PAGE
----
This article is reprinted from City Journal.
We hardly needed WikiLeaks to tell us, among many other things, that Nicolas Sarkozy, the president of France, is a vulgar man with authoritarian inclinations, or that Silvio Berlusconi, the Italian prime minister, is interested in sex. It isn’t even particularly reassuring to have our judgments confirmed for us by American diplomatic messages, for if they had said anything different we shouldn’t have believed them in any case.
After the first slight frisson of pleasure at the discomfiture of powerful people and those in authority has worn off, a pleasure akin to that of seeing a pompously dignified man slip on a banana skin, the real significance of the greatest disclosure of official documents in the history of the world—without, that is, the military downfall of a great capital city—becomes apparent. It is not, of course, that revelations of secrets are always unwelcome or ethically unjustified. It is not a new insight that power is likely to be abused and can only be held in check by a countervailing power, often that of public exposure. But WikiLeaks goes far beyond the need to expose wrongdoing, or supposed wrongdoing: it is unwittingly doing the work of totalitarianism.
The idea behind WikiLeaks is that life should be an open book, that everything that is said and done should be immediately revealed to everybody, that there should be no secret agreements, deeds, or conversations. In the fanatically puritanical view of WikiLeaks, no one and no organization should have anything to hide. It is scarcely worth arguing against such a childish view of life.
The actual effect of WikiLeaks is likely to be profound and precisely the opposite of what it supposedly sets out to achieve. Far from making for a more open world, it could make for a much more closed one. Secrecy, or rather the possibility of secrecy, is not the enemy but the precondition of frankness. WikiLeaks will sow distrust and fear, indeed paranoia; people will be increasingly unwilling to express themselves openly in case what they say is taken down by their interlocutor and used in evidence against them, not necessarily by the interlocutor himself. This could happen not in the official sphere alone, but also in the private sphere, which it works to destroy. An Iron Curtain could descend, not just on Eastern Europe, but over the whole world. A reign of assumed virtue would be imposed, in which people would say only what they do not think and think only what they do not say.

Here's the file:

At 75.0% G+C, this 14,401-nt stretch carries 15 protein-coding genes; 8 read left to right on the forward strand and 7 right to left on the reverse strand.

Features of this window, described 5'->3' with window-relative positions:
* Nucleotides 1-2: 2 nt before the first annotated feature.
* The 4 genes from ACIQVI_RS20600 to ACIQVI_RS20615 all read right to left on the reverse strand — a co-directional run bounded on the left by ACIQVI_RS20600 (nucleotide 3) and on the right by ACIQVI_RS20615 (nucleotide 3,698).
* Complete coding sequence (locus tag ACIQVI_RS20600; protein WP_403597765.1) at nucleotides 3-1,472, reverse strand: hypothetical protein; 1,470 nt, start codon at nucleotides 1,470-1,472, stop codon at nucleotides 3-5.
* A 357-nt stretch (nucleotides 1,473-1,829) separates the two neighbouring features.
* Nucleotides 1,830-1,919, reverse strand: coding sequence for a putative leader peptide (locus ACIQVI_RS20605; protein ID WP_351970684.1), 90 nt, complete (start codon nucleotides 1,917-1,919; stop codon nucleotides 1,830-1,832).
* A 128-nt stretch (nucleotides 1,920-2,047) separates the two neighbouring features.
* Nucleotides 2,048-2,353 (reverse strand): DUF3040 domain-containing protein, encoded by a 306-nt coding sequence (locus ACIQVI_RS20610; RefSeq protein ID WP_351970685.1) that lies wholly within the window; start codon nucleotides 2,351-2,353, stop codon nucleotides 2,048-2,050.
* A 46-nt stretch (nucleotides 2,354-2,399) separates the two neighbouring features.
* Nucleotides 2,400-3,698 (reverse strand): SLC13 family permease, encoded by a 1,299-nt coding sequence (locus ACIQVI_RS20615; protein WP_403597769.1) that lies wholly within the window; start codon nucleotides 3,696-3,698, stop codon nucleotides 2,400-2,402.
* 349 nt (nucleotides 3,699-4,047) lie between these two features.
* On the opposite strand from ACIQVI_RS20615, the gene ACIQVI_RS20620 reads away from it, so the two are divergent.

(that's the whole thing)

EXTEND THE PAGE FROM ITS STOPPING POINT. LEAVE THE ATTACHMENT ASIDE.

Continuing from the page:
The dissolution of the distinction between the private and public spheres was one of the great aims of totalitarianism. Opening and reading other people’s e-mails is not different in principle from opening and reading other people’s letters. In effect, WikiLeaks has assumed the role of censor to the world, a role that requires an astonishing moral grandiosity and arrogance to have assumed. Even if some evils are exposed by it, or some necessary truths aired, the end does not justify the means.
Theodore Dalrymple, a physician, is a contributing editor of City Journal, the Dietrich Weismann Fellow at the Manhattan Institute, and author of Not with a Bang but a Whimper and other books.
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